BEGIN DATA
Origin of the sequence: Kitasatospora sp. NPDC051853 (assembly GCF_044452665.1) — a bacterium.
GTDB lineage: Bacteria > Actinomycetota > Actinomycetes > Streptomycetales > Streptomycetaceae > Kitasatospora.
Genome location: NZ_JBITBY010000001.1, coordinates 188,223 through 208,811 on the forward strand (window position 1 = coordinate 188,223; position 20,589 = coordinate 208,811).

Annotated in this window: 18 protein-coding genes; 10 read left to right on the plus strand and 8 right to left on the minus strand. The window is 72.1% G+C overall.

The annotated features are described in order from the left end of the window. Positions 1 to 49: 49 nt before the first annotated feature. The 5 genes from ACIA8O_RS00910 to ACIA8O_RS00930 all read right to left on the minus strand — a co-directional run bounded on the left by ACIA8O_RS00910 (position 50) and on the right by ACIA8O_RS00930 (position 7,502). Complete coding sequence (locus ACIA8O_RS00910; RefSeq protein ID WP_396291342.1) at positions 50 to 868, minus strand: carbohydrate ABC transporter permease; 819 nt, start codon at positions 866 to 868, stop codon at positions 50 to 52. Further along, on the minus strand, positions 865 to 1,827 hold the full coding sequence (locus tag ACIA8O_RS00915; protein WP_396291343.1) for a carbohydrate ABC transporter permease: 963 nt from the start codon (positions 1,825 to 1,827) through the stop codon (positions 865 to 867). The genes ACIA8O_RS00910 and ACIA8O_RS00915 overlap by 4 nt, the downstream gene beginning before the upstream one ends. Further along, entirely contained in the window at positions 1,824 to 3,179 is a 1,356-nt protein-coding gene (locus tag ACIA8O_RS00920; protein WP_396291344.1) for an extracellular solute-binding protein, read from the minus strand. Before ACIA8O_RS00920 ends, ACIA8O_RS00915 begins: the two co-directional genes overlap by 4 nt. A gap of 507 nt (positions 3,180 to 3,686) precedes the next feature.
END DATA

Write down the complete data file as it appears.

Origin of the sequence: Kitasatospora sp. NPDC051853 (assembly GCF_044452665.1) — a bacterium.
GTDB lineage: Bacteria > Actinomycetota > Actinomycetes > Streptomycetales > Streptomycetaceae > Kitasatospora.
Genome location: NZ_JBITBY010000001.1, coordinates 188,223 through 208,811 on the forward strand (window position 1 = coordinate 188,223; position 20,589 = coordinate 208,811).

Annotated in this window: 18 protein-coding genes; 10 read left to right on the plus strand and 8 right to left on the minus strand. The window is 72.1% G+C overall.

The annotated features are described in order from the left end of the window. Positions 1 to 49: 49 nt before the first annotated feature. The 5 genes from ACIA8O_RS00910 to ACIA8O_RS00930 all read right to left on the minus strand — a co-directional run bounded on the left by ACIA8O_RS00910 (position 50) and on the right by ACIA8O_RS00930 (position 7,502). Complete coding sequence (locus ACIA8O_RS00910; RefSeq protein ID WP_396291342.1) at positions 50 to 868, minus strand: carbohydrate ABC transporter permease; 819 nt, start codon at positions 866 to 868, stop codon at positions 50 to 52. Further along, on the minus strand, positions 865 to 1,827 hold the full coding sequence (locus tag ACIA8O_RS00915; protein WP_396291343.1) for a carbohydrate ABC transporter permease: 963 nt from the start codon (positions 1,825 to 1,827) through the stop codon (positions 865 to 867). The genes ACIA8O_RS00910 and ACIA8O_RS00915 overlap by 4 nt, the downstream gene beginning before the upstream one ends. Further along, entirely contained in the window at positions 1,824 to 3,179 is a 1,356-nt protein-coding gene (locus tag ACIA8O_RS00920; protein WP_396291344.1) for an extracellular solute-binding protein, read from the minus strand. Before ACIA8O_RS00920 ends, ACIA8O_RS00915 begins: the two co-directional genes overlap by 4 nt. A gap of 507 nt (positions 3,180 to 3,686) precedes the next feature.